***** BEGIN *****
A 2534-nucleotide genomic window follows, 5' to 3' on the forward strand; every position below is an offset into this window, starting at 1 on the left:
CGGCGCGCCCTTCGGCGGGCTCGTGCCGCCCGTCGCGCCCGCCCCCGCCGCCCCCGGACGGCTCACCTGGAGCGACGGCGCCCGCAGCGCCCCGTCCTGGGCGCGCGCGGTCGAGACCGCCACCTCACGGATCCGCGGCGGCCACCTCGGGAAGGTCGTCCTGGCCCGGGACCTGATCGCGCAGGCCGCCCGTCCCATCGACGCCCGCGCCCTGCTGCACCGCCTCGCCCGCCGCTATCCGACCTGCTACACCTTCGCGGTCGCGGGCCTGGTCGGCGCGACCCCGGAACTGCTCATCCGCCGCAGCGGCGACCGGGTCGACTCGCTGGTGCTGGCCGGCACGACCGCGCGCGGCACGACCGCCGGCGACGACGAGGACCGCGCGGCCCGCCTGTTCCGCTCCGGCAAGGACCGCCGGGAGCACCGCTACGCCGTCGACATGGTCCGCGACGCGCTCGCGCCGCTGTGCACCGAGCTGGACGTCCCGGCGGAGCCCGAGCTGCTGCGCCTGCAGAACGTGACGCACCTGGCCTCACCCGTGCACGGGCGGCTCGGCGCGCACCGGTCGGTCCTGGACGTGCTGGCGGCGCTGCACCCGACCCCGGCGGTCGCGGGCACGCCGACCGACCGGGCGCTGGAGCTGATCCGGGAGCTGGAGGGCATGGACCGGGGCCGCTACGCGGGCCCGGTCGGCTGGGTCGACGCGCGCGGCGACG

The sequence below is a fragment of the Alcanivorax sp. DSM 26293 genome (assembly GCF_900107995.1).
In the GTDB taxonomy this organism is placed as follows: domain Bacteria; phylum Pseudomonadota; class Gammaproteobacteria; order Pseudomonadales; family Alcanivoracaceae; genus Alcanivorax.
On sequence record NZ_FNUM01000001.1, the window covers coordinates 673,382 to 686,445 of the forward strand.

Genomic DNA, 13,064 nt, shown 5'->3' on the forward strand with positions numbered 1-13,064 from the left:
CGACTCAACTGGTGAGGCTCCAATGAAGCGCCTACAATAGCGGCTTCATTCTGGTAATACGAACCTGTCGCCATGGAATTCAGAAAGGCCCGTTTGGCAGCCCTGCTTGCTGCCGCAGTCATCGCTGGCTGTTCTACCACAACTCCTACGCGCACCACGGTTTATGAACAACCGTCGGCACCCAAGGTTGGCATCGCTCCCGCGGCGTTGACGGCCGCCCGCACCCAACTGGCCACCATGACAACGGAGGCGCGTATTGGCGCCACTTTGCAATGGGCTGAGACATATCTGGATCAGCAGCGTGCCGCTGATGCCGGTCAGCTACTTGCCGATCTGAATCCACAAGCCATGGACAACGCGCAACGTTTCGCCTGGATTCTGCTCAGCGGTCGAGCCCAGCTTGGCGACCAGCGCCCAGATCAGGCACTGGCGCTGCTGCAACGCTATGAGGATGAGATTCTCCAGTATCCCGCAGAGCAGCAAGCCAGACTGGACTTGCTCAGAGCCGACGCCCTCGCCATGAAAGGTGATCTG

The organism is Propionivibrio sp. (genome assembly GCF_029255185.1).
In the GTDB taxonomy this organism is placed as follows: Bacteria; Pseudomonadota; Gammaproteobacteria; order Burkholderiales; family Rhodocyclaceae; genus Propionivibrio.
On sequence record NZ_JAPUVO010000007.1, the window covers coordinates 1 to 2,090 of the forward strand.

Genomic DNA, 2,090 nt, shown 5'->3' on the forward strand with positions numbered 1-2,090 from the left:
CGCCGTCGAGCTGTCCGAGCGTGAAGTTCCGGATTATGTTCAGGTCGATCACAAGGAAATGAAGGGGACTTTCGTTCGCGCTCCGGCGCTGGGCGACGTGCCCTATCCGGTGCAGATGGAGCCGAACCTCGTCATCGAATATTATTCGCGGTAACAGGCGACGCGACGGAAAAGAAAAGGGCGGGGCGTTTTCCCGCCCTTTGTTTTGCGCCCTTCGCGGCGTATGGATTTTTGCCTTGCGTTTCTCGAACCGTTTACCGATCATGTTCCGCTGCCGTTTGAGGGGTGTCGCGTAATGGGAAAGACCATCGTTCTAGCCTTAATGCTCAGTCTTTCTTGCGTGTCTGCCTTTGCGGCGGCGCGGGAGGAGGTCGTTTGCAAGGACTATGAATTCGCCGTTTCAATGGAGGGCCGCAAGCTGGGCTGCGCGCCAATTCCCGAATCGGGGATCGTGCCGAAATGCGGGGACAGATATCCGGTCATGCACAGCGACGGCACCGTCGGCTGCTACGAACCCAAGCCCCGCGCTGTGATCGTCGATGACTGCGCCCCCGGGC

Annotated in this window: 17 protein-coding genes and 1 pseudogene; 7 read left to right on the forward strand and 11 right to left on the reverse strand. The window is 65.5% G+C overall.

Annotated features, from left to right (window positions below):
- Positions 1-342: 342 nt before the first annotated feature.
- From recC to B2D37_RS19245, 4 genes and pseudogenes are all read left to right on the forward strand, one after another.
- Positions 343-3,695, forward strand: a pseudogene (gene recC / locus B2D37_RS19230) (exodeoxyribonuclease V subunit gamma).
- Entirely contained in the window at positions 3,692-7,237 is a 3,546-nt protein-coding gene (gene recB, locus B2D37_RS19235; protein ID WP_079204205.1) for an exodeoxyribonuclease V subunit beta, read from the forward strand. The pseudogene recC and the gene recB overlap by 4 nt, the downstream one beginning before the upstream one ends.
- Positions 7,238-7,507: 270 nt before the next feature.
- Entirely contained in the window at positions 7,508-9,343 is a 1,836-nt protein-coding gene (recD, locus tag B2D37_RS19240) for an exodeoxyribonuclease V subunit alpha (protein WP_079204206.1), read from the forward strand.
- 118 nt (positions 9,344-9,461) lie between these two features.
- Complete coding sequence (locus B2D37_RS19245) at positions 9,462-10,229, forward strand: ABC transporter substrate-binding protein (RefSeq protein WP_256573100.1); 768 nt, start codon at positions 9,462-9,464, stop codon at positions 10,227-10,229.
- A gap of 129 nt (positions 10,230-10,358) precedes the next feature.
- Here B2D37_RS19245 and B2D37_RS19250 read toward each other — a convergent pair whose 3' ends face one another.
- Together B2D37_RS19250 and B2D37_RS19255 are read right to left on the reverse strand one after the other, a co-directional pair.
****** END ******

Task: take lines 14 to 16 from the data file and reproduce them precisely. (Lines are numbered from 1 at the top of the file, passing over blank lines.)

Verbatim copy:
Annotated features, from left to right (window positions below):
- Positions 1-342: 342 nt before the first annotated feature.
- From recC to B2D37_RS19245, 4 genes and pseudogenes are all read left to right on the forward strand, one after another.